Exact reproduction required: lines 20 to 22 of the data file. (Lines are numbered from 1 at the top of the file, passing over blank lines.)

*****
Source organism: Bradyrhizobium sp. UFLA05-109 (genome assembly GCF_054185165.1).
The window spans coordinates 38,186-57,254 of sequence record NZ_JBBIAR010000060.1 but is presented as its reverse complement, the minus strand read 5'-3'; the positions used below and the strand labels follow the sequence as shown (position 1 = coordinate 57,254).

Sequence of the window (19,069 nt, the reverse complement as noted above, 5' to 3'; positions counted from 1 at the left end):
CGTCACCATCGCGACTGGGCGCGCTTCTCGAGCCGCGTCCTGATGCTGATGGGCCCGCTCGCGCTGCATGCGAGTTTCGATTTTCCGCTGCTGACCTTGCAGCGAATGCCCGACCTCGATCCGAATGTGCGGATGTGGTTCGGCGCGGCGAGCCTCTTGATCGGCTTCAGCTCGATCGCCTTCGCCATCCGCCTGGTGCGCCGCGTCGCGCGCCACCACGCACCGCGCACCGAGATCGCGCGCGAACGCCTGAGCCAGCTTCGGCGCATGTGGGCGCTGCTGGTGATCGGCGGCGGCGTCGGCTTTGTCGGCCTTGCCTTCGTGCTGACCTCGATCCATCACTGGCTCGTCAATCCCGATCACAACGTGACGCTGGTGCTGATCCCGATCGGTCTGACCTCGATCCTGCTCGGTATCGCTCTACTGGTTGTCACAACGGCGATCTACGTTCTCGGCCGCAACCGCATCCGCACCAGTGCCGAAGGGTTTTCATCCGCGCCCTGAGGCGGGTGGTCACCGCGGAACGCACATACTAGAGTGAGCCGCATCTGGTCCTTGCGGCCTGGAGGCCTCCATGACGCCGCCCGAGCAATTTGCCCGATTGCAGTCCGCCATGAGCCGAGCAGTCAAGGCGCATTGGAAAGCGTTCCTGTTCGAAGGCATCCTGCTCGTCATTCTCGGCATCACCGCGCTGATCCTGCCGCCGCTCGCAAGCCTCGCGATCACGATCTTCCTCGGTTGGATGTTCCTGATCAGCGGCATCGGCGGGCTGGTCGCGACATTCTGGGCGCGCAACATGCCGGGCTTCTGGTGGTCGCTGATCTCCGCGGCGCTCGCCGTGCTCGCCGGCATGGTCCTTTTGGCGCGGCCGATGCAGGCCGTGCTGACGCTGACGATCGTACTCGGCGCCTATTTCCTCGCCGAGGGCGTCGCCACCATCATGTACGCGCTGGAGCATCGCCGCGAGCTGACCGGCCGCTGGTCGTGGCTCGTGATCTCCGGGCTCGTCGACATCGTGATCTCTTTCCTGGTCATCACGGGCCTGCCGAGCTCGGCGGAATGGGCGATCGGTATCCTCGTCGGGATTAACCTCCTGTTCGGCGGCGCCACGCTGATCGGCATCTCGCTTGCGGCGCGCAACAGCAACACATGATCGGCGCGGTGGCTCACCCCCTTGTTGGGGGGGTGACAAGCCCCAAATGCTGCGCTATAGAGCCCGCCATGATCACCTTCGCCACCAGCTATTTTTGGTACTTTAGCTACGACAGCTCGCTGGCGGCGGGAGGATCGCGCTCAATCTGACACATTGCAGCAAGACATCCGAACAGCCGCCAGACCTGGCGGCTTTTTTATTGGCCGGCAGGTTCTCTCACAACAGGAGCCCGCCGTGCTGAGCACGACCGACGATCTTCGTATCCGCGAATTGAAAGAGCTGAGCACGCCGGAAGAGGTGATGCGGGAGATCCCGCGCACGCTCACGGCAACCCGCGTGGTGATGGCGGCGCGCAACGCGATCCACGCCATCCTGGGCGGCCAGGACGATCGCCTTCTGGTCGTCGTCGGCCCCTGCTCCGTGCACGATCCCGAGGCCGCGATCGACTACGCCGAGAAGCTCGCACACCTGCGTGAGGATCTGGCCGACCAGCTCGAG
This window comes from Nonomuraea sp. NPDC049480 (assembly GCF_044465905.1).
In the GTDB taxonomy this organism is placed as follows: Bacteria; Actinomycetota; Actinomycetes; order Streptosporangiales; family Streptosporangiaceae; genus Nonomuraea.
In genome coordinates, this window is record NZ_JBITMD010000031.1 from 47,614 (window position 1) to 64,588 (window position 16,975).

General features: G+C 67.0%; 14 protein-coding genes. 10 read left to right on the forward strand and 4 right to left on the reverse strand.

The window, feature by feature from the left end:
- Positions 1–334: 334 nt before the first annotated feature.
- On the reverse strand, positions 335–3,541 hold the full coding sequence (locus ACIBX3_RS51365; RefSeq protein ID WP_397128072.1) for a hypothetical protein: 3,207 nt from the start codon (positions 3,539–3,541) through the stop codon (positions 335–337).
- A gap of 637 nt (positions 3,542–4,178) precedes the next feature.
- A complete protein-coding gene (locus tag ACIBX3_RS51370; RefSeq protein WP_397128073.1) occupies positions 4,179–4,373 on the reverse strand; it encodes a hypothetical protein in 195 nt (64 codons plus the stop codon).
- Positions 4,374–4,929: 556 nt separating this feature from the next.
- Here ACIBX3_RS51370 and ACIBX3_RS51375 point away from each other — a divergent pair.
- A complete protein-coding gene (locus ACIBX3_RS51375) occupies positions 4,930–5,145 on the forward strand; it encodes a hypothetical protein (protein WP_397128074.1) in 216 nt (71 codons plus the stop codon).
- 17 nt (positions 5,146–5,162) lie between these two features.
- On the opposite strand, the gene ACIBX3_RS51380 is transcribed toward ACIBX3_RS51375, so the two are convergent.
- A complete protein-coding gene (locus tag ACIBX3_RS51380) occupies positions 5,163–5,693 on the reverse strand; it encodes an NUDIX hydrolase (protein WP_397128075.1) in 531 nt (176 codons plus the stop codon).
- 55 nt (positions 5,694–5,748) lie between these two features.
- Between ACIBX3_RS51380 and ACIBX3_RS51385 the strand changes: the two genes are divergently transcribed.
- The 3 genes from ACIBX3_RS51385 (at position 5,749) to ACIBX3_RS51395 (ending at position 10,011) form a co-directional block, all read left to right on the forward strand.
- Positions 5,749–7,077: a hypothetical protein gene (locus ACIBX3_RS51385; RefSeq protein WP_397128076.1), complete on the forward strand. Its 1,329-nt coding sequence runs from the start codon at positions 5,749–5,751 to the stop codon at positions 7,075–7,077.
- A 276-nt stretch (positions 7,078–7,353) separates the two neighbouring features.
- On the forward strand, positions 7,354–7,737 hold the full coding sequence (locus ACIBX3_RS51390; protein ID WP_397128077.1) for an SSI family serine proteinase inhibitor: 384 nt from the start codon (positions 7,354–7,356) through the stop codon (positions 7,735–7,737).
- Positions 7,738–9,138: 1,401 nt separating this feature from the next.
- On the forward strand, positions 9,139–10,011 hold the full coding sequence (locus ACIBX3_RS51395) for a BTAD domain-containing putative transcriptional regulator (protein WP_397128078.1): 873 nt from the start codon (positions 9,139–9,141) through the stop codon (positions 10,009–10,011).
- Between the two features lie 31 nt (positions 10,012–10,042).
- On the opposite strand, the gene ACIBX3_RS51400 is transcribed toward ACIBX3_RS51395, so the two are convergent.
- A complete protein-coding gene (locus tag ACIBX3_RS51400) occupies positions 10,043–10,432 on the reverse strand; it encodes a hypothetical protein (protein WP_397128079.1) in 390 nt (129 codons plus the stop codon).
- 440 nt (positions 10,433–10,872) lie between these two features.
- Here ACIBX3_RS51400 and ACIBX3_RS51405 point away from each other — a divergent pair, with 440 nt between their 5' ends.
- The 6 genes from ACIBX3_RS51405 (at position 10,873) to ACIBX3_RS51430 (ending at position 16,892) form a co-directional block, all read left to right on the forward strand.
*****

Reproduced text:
- 55 nt (positions 5,694–5,748) lie between these two features.
- Between ACIBX3_RS51380 and ACIBX3_RS51385 the strand changes: the two genes are divergently transcribed.
- The 3 genes from ACIBX3_RS51385 (at position 5,749) to ACIBX3_RS51395 (ending at position 10,011) form a co-directional block, all read left to right on the forward strand.